Size control in growing yeast and mammalian cells
Sveiczer A., Novak B., Mitchison JM.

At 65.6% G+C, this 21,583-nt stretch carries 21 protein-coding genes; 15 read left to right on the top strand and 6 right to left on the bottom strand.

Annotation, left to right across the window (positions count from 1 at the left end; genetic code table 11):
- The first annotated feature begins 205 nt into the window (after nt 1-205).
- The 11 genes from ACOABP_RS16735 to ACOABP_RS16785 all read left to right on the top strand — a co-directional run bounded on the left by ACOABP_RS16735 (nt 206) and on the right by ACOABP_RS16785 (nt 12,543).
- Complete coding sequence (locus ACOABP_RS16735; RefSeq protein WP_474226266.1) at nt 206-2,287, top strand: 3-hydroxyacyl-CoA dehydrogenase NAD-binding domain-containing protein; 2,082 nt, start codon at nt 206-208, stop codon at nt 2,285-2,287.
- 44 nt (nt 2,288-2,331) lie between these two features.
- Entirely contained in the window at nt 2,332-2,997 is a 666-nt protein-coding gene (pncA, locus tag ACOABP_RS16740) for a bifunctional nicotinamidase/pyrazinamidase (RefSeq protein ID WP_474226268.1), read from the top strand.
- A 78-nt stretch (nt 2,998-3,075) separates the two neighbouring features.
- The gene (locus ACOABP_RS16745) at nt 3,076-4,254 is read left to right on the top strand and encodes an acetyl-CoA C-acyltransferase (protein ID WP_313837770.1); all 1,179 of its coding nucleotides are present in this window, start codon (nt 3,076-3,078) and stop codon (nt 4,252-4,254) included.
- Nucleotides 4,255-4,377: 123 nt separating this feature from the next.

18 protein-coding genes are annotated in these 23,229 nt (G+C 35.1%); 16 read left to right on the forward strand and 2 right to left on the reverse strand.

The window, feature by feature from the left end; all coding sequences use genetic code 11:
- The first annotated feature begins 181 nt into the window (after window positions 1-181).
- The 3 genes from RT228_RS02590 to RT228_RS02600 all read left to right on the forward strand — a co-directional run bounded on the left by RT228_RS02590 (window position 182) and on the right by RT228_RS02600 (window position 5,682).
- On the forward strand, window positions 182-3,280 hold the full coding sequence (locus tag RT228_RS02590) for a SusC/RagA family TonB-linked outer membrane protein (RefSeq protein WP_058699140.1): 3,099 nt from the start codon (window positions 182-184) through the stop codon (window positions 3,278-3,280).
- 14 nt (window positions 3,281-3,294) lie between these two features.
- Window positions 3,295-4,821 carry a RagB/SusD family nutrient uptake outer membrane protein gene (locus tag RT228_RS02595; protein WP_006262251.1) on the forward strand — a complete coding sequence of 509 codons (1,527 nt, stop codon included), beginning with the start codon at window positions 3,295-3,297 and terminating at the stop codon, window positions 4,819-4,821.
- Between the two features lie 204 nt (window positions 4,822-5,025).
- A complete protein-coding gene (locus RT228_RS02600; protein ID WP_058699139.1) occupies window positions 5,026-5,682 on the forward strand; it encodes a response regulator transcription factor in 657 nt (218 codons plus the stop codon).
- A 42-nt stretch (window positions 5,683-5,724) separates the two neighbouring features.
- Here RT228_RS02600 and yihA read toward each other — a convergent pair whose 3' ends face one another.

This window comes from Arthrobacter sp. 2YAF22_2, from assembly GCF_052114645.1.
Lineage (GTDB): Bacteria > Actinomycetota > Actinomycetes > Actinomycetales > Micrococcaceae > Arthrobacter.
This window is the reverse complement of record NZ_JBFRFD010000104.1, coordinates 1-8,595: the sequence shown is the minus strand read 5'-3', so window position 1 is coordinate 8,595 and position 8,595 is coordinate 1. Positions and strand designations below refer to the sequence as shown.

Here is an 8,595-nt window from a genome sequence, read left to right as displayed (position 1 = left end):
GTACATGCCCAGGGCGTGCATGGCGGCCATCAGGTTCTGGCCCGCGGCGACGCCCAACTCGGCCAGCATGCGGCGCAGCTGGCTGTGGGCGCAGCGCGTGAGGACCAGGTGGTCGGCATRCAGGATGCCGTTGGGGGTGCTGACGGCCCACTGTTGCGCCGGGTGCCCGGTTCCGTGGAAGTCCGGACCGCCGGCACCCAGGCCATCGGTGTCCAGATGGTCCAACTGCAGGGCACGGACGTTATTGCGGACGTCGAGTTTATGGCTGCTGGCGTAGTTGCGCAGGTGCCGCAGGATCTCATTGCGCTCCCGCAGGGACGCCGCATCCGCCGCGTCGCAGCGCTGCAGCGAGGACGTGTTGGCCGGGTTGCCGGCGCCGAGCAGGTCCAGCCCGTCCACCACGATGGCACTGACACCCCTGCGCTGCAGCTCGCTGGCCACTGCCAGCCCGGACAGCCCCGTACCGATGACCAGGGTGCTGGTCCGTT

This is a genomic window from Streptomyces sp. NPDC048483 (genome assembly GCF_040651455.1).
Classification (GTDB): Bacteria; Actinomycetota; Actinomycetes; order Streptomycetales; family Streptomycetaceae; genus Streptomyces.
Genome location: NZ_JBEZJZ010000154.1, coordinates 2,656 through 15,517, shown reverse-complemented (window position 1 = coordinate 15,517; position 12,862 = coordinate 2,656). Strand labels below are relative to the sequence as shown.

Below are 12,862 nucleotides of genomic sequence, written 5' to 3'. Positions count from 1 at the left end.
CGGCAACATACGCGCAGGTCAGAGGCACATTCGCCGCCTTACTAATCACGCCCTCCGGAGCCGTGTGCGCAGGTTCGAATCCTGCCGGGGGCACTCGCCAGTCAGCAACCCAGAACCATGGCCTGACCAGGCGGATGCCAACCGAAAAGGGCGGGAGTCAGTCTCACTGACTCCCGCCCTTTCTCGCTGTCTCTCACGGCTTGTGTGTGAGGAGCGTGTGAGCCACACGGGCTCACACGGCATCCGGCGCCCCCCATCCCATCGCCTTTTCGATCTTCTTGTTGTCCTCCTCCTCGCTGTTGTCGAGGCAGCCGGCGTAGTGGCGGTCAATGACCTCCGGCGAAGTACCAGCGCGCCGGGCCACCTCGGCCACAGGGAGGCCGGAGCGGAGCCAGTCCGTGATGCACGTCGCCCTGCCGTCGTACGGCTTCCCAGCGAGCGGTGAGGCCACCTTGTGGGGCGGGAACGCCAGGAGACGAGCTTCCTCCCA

BACKGROUND: In a recent publication it was claimed that cultured mammalian cells, in contrast to yeasts, maintain a constant size distribution in the population without a size checkpoint. This inference may be challengeable. RESULTS: (1) It is argued that "weak" size control implies the existence of a checkpoint, and unfortunately the technique used by Conlon and Raff might obscure such a weak mechanism. (2) Previous investigations of size control in yeasts have shown that individual cell data, rather than means and variances of cell populations, are prerequisites for reliable interpretation. (3) No experimental data so far obtained suggest that in any cell culture a linear growth pattern in cell mass can maintain size homeostasis on its own without size control. (4) Studies on fission yeast mutants indicate that the molecular mechanisms of size control vary with genetic background, implying that no single mechanism is likely to apply to any cell type, including cultured mammalian cells, under all conditions. CONCLUSION: The claim that cultured mammalian cells maintain size homeostasis without a checkpoint needs to be re-evaluated by measurements on individual cells.